Gina is just staring at me blankly now, staring at me like I just took a shit in my hand and wrote my name with it on the wall.

Quietly, she says, "You're a very sick man, Greg. I don't know what you're talking about, and I don't think you do either. These stories that you've concocted in your mind, it's scary."

During all of this, Emmy has taken off the necklace I gave her last year. She shouts my name before throwing it at me.

She tells me, "Take it, you can have it back and give to someone else who also doesn't give a fuck."

I wonder if we're still making the deal when the phone again vibrates yet again in my pocket. I decide to answer it this time.


On the other end, my father says, "Don't talk. Just listen. The cops are on their way to the room you're in. Your buddy, Neumann, dimed you out and set you up. But I guess your buddy ain't so fucking popular because he's been running his mouth to everyone else here about it. I got a call earlier today about it from one of our other clients who explicitly told me that Neumann is indeed, a shitty douche bag fuck face. I don't know what the beef is between you two, but we're gonna have to handle it later. I've already taken some measures that'll buy you some time. That's why I've been calling you all fucking morning. But it's been taken care of.  For now at least. Although, I'd still get the fuck out of that room if you can, while you still can."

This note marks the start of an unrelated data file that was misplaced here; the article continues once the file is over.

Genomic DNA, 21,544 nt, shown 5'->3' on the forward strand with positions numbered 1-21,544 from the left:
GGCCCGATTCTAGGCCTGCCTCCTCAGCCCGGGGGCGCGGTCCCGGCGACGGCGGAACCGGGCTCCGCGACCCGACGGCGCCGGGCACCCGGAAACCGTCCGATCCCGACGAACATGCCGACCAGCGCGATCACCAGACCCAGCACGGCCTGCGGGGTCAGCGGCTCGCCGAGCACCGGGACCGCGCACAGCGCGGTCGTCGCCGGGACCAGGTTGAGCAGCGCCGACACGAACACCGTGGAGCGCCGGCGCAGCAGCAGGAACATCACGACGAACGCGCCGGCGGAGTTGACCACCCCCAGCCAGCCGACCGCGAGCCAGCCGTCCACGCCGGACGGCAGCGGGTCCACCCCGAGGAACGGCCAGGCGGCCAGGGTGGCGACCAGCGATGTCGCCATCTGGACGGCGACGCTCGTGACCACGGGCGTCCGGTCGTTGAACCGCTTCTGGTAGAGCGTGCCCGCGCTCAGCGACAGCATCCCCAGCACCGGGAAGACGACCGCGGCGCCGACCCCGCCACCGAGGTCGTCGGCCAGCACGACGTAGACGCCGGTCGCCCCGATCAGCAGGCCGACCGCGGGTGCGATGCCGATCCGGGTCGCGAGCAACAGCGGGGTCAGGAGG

He hangs up before I can ask any questions and I put both the phone and the necklace back in my pocket.

I hastily throw the scale back into my messenger bag, but I can't find the marijuana, neither the bagged up quarter or the remainder of the ounce. I don't want to waste time looking for it, so I don't. Between two hundred bucks of weed and doing time in a foreign country, I'd rather cut my loses on the weed.